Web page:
Early in my music career (lol), I got a chance to play guitar for a church youth group. In the months that followed, I had a blast being the sole musician each week, playing for a small crowd of 20-30 students.

Being fairly new to guitar, I was a bit raw and inconsistent with my playing, but it was a great confidence boost for a shy kid with a dream of playing music for a crowd.

After a few months of being the go-to musician, I was joined by a fellow guitar player, John. We spent the following several weeks playing together, but it wasn’t an immediate success. John came with new ideas, but I had an ego, which led to me causing trouble and stalling progress towards better music each week.

One evening, before we started playing for the night, John pulled me aside and gave me some advice. “Brian, you tend to play your acoustic guitar a bit too loud and forceful. Try softening it up a bit and go for a clearer sound.”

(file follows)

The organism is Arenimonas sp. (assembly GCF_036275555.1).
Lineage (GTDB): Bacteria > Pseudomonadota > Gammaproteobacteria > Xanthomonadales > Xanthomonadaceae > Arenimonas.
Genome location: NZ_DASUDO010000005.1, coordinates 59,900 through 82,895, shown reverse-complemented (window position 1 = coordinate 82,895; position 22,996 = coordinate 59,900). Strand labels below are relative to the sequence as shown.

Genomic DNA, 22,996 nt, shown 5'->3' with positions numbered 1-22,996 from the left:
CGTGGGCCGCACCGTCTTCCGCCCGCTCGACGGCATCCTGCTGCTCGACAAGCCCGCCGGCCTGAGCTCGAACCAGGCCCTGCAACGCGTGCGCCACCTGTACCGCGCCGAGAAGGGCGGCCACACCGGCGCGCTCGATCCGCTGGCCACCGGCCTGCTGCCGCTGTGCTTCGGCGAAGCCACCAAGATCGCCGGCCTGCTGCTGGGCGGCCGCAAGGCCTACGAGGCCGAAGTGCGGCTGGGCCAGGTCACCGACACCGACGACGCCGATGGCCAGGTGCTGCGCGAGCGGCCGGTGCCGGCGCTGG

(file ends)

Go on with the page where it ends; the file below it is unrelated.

Wow, I thought, I’ve been doing this wrong for so long now! It was a tough pill to swallow, but I quickly realized John was right. What he was really saying was, “you don’t have to play loud to be heard. Just play well.” Simple. Effective.

Taking John’s advice that night, he and I played a round of songs better than we had in all the weeks prior. After our set, he gave me a thumbs up. “Much better,” he said.

I always respected John for giving me that advice, and I’ve carried variations of it with me throughout my (non-music) career.

You don’t have to work so hard. Just do good work.

You don’t have to speak loudly to get your point across. Just speak clearly.

You don’t have to do everything. Just do one thing well.

Thumbs up, John.